It's always a sad day, even if you can see it coming. The day a well-known NFL player hangs up his cleats is always a downer. Oftentimes, however, that day is preempted by years of visible decline in which fans and analysts wonder, sometimes out loud, when that player will decide he's had enough.
That moment is inevitable. Even with DeSean Jackson's speed, you can't outrun Father Time.
Some players make time catch them from behind, their attempts at ignoring age only going so far. Some spare themselves the pursuit and embrace it, ignoring the humiliation that comes with hanging on even a little bit too long.
Either way, for the following players, that moment is fast approaching. They've all had successful careers, but the glory can't last forever.
He was once as feared a safety as there was in the league. These days, Bob Sanders is the one fearing for his health when he suits up for an NFL game.
He was a heat-seeking, 5'8", 206-pound missile with the Indianapolis Colts, but the problem with 5'8" players that launch themselves full speed into receivers is that they tend to break down.
After his career peaked with a Super Bowl in 2006 and Defensive Player of the Year Award in 2007, Sanders began a rapid decline.
He played six games in 2008, two in 2009 and one in 2010. The Colts gave up on him before this year, and the Chargers signed him, hoping for a renaissance of what originally looked like a Hall of Fame career. It wasn't meant to be, however, as Sanders lasted only two games before a knee injury forced him onto injured reserve for a third straight season.
It should be his final time on IR. Sanders at this point can't play the game of football without something going wrong. It's a tough reality, but Sanders will have to accept that his body can't handle the strain of the violent sport.
Donovan McNabb's excellent career has hit an exceptionally rough three-year stretch.
His last year in Philadelphia was characterized by calls for second-round draft pick Kevin Kolb to take over the franchise. His coach and longtime supporter, Andy Reid, finally gave in before 2010 and traded McNabb to Washington, where coach Mike Shanahan benched him midseason for Rex Grossman. He then landed in Minnesota, where he's been benched for rookie Christian Ponder.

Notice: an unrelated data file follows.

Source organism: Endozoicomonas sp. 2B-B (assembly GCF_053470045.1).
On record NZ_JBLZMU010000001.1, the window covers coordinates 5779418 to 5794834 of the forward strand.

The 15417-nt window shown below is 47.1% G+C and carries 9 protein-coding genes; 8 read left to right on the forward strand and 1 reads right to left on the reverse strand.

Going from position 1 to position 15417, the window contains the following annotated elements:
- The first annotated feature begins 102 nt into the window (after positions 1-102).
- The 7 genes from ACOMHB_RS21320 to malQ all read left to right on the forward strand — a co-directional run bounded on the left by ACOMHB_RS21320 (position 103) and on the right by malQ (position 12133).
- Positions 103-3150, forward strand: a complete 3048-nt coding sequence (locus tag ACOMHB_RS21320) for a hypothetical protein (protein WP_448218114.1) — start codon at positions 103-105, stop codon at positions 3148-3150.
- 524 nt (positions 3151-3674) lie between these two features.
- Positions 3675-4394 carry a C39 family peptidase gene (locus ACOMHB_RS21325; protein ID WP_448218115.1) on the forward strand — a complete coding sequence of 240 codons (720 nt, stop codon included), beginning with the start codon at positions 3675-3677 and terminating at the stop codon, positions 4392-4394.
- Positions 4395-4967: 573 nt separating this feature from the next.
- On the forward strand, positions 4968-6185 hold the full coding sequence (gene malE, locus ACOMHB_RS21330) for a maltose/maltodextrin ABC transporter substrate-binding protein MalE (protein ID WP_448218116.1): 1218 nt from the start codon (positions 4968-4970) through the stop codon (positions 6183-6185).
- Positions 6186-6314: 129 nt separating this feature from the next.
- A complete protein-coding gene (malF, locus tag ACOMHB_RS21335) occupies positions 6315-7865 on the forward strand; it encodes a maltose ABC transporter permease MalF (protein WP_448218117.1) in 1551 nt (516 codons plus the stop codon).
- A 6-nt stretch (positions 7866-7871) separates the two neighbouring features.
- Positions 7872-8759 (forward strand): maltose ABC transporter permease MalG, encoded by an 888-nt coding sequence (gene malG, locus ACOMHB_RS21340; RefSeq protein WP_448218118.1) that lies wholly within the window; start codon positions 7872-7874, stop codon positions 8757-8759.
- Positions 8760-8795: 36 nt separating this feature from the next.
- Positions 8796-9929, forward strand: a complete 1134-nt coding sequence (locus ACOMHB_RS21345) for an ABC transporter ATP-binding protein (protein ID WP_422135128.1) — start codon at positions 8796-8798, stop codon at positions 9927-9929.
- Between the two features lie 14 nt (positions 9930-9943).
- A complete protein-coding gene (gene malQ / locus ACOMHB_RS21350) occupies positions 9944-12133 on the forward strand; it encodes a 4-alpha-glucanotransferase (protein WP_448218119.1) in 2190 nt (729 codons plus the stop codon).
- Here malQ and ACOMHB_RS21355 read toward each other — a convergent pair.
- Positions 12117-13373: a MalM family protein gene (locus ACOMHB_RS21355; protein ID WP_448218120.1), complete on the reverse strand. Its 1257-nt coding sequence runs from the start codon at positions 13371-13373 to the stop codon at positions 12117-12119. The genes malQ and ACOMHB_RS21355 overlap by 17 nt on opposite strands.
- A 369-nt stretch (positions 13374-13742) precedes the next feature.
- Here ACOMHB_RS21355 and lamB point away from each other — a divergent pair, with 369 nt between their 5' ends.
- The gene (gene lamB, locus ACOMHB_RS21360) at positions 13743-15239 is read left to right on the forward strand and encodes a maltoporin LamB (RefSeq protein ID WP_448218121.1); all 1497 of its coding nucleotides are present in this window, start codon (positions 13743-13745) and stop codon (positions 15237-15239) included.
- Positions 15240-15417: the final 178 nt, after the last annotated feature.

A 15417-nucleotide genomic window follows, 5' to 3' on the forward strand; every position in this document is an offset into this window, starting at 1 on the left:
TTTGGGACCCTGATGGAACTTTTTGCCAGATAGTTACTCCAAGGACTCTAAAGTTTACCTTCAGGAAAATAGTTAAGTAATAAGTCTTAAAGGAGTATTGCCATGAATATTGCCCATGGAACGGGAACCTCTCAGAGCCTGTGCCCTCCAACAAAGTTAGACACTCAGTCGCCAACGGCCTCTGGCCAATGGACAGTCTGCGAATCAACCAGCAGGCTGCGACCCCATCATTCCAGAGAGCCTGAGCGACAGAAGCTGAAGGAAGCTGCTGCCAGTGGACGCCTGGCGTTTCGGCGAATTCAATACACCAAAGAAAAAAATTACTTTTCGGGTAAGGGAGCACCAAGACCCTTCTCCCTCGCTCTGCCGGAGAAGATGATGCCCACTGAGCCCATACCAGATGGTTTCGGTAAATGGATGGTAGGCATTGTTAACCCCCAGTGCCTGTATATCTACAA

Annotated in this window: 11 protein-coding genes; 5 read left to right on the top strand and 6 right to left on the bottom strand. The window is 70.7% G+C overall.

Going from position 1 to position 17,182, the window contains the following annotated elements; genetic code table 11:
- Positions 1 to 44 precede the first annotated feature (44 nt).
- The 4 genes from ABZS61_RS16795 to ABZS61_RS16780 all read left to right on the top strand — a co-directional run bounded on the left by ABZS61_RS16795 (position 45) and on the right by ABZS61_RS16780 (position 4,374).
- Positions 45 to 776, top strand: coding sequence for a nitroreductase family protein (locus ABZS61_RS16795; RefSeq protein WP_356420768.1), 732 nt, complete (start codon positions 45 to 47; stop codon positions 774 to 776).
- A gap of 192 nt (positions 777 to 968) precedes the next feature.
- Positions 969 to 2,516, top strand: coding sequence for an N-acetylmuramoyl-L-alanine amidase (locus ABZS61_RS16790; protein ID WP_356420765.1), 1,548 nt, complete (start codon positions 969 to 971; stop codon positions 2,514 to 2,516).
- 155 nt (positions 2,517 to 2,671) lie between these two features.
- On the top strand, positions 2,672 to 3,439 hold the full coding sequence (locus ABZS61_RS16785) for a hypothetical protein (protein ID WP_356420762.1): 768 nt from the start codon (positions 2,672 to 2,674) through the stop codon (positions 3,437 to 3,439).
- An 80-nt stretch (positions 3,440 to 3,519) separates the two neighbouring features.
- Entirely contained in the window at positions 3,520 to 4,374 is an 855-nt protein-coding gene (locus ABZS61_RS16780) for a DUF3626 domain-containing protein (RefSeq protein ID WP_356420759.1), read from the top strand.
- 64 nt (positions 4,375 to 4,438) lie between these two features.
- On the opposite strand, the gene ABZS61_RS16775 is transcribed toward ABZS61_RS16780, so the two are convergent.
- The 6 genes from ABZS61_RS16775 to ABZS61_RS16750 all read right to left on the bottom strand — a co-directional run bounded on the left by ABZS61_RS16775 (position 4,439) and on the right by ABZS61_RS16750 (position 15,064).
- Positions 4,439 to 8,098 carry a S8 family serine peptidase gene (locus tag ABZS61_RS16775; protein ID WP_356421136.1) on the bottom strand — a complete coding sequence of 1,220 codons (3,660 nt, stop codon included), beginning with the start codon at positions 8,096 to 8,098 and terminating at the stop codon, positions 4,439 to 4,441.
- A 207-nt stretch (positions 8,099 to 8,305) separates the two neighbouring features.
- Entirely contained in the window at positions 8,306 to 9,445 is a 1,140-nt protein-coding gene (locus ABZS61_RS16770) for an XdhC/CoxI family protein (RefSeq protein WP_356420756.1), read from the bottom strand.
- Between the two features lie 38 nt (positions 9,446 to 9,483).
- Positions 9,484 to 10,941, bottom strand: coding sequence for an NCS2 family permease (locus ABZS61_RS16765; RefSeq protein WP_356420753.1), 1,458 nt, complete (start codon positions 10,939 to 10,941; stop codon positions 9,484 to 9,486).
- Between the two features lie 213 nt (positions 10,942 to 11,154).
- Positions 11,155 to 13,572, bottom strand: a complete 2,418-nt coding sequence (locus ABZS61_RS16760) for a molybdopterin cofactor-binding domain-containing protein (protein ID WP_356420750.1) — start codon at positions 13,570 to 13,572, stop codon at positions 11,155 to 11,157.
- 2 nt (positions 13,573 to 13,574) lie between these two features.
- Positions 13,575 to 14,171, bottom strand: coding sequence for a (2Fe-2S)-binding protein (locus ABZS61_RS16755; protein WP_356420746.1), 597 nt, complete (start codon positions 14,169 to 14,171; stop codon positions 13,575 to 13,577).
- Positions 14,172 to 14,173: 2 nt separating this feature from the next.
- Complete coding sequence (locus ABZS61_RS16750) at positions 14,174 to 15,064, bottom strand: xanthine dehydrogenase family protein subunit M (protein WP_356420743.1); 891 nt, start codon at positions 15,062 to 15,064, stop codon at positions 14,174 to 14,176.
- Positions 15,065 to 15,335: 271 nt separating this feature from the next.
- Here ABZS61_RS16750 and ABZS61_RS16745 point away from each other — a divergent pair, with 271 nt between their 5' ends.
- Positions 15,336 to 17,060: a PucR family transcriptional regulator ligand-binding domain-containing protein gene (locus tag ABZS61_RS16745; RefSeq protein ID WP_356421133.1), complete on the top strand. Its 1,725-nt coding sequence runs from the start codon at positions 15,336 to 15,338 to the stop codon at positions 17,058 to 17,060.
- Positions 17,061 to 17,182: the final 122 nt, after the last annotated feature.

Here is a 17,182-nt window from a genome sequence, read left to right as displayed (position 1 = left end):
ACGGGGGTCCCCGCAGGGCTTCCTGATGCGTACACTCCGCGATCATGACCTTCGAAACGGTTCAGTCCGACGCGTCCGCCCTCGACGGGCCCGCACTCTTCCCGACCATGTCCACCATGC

He can't hang on to a starting role. He's proving unable to even play the position. He threw for an incredibly meager 39 yards in a Week 1 loss and didn't show an ability to spark an offense. He's not terrible, but teams can't rely on him to be more than mediocre.
His contract is up after this year, and at this point no teams are looking for a stopgap veteran quarterback. McNabb won't find suitors out there—at least, not ones that allow him to be the Donovan McNabb of old.
After leaving the Atlanta Falcons, where he was a fixture as the focus of the linebacking corps, Brooking proved he had some game left by becoming a strong voice and on-field presence for the Cowboys, averaging over 100 tackles in his first two seasons in 2009 and '10.
But the 36-year-old five-time Pro Bowler has shown signs of decline. He's recorded only 22 tackles in seven games in 2011, and though that's due largely to the emergence of Sean Lee as a fixture in the linebacking corps, it's still a surprising number considering that 100-tackle seasons have been a lock for him during his career.
The end could come soon for Brooking. His contract is up after this year, and Dallas has Lee and DeMarcus Ware, the league's best pass-rusher, to anchor the position. With a reduced role and an expired contract, Brooking could see the writing on the wall.